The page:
The new minilateral consultation with the US, Israel and the UAE should start breaking that political taboo. Delhi knows that the US wants to downsize its expansive role in the Middle East developed since the 1970s. The US is unlikely to quit the region, but it wants to reduce some of its regional burdens and strengthen its local partnerships. Many regional powers were quick to see this change and have significantly expanded their activism. Delhi is late to the party.
It is perhaps too early to call the new minilateral with the US, UAE and Israel the “new Quad” for the Middle East. It will be a while before this grouping will find its feet and evolve. After all, it took quite some effort to build the Quad in the east with Australia, India, Japan and the United States.
What is the kind of agenda that this group can develop? Like the eastern Quad, it would make sense for the new Middle Eastern minilateral to focus on non-military issues like trade, energy, and environment and focus on promoting public goods. A ministerial meeting of the US, UAE and Israel in Washington last week to mark the first anniversary of the Abraham Accords set up two working groups to promote trilateral as well as broader regional cooperation. One working group is focused on strengthening religious tolerance and the other on water and energy issues.
The new “Quad” in the Middle East is unlikely to be India’s only new coalition in the region. It, in fact, provides a sensible template to pursue wide-ranging minilateral partnerships in the region. India’s new regionalism to the west of the Subcontinent must also be informed by shifting political geographies.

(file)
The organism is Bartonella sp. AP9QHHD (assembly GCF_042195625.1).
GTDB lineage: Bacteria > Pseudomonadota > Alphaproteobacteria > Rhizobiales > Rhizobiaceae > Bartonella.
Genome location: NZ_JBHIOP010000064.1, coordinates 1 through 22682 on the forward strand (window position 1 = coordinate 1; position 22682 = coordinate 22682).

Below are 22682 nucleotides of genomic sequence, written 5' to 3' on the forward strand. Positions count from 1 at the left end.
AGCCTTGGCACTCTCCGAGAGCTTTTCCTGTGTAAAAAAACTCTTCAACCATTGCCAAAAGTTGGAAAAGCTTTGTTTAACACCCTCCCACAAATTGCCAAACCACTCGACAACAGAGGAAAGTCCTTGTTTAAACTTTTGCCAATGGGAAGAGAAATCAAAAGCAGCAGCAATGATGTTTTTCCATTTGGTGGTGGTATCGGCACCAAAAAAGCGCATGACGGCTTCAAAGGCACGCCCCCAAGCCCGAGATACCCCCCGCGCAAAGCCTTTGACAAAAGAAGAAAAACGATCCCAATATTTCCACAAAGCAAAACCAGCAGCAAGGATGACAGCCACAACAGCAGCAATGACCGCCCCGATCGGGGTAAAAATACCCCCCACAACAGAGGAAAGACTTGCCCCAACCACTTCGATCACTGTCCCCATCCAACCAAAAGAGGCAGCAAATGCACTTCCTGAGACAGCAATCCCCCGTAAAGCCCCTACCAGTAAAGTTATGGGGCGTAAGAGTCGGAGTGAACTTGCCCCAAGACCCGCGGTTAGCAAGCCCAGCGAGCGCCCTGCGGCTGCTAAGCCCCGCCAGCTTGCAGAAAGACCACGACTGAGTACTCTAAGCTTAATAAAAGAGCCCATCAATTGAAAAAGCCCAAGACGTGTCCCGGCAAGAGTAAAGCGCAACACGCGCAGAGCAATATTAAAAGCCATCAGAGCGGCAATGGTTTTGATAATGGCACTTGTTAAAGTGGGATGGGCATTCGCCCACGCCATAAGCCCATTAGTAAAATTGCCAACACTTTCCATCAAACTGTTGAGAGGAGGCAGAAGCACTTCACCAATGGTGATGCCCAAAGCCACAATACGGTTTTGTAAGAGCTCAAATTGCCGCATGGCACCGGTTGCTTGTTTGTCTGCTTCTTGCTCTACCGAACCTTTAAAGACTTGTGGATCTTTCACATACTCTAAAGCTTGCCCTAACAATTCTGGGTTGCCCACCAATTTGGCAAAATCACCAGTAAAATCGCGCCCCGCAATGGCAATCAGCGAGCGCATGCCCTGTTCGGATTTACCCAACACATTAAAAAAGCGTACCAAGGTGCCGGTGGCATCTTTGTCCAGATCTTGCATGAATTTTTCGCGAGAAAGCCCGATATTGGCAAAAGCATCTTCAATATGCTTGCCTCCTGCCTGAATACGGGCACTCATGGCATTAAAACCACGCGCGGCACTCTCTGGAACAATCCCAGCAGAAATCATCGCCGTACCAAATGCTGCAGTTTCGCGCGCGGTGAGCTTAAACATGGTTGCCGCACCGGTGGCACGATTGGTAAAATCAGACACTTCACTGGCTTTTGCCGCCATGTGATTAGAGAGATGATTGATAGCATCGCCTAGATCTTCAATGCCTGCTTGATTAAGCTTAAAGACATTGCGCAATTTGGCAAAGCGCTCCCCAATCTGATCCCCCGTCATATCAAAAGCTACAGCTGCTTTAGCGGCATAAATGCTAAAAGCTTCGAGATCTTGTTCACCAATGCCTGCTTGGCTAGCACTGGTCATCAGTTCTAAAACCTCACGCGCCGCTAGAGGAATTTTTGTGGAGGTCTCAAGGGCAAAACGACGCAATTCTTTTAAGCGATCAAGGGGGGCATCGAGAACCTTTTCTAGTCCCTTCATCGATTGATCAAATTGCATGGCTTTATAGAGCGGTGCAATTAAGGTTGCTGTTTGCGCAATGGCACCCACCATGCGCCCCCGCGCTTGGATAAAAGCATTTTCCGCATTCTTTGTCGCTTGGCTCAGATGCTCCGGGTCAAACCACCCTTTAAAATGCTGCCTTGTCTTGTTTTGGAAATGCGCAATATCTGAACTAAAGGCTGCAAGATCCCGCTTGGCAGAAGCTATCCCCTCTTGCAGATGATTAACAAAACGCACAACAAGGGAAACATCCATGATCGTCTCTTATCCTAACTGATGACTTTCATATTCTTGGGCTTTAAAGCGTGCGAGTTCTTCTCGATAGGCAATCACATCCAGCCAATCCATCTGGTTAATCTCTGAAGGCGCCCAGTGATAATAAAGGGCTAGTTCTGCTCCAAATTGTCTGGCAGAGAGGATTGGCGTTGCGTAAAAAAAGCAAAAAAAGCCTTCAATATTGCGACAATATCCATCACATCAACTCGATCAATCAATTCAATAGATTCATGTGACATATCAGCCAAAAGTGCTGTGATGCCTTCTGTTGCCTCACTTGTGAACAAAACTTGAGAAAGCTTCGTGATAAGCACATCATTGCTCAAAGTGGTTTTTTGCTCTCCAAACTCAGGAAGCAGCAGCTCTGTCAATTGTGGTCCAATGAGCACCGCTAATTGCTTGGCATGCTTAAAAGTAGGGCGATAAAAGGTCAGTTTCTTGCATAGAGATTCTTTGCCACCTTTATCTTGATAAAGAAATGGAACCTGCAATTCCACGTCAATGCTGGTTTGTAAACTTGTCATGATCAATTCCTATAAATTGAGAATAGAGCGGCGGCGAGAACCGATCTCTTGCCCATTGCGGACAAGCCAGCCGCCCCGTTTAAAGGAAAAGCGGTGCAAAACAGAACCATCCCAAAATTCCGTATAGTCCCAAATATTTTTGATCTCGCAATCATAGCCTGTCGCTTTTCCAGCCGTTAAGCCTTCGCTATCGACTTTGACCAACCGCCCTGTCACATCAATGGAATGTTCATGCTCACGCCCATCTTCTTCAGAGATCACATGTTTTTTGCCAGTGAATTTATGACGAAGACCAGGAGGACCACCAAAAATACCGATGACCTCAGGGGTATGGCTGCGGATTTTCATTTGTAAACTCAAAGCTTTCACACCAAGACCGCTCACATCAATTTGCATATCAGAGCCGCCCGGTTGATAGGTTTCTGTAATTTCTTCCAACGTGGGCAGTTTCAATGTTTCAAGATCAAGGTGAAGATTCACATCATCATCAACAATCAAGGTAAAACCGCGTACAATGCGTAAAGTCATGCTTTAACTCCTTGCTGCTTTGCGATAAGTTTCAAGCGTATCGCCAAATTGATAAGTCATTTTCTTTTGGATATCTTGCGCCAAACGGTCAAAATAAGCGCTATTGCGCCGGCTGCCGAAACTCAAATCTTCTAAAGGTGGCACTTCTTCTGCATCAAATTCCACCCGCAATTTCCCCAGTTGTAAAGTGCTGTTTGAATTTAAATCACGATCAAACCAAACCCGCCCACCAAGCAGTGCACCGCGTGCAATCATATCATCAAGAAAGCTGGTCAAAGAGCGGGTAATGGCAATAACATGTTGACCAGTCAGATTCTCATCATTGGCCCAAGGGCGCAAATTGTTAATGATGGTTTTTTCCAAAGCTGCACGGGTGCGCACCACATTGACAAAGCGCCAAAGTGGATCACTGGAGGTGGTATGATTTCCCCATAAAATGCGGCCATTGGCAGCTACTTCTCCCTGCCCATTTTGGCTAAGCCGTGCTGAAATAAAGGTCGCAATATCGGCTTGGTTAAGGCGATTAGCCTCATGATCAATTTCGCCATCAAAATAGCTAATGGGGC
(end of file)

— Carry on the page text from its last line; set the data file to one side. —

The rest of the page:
Consider, for example, the recent emergence of the Eastern Mediterranean as a geopolitical entity connecting a number of countries, including Greece, Turkey, Cyprus, Egypt, Syria, Lebanon, Jordan, Israel, and Palestine. The new region cutting across old mental maps — segmenting Europe, Africa, and the Middle East — is being shaped by several factors.
One is the discovery of natural gas all along the eastern Mediterranean. Second is the reassertion of its historic regional leadership role by Egypt. A third is the growing role of the Gulf countries — UAE, Qatar and Saudi Arabia — in reshaping the geopolitics of the region. A fourth factor involves Turkey’s sharpening conflicts with Greece, Egypt, Saudi Arabia, and the UAE triggered by President Recep Erdogan’s overweening ambition. Finally, major powers including France, Russia and China are being drawn into the Eastern Mediterranean.
India has many old and new partners in the region and it can now work with them in multiple formats and overlapping combinations. Meanwhile, there is much to be done in realising the full potential of the “Indo-Abrahamic Accords”.
The International Federation of Indo-Israeli Chambers of Commerce says combining India’s scale with Israeli innovation and Emirati capital could produce immense benefits to all three countries. Add American strategic support and you would see a powerful dynamic unfolding in the region.
Beyond trade, there is potential for India, UAE and Israel to collaborate on many areas — from semiconductor design and fabrication to space technology. Success on the trilateral front will open the door for extending the collaboration with other common regional partners like Egypt, who will lend great strategic depth to the Indo-Abrahamic accords.
This column first appeared in the print edition on October 19, 2021 under the title ‘A new Quad in West Asia’. The writer is director, Institute of South Asian Studies, National University of Singapore and contributing editor on international affairs for The Indian Express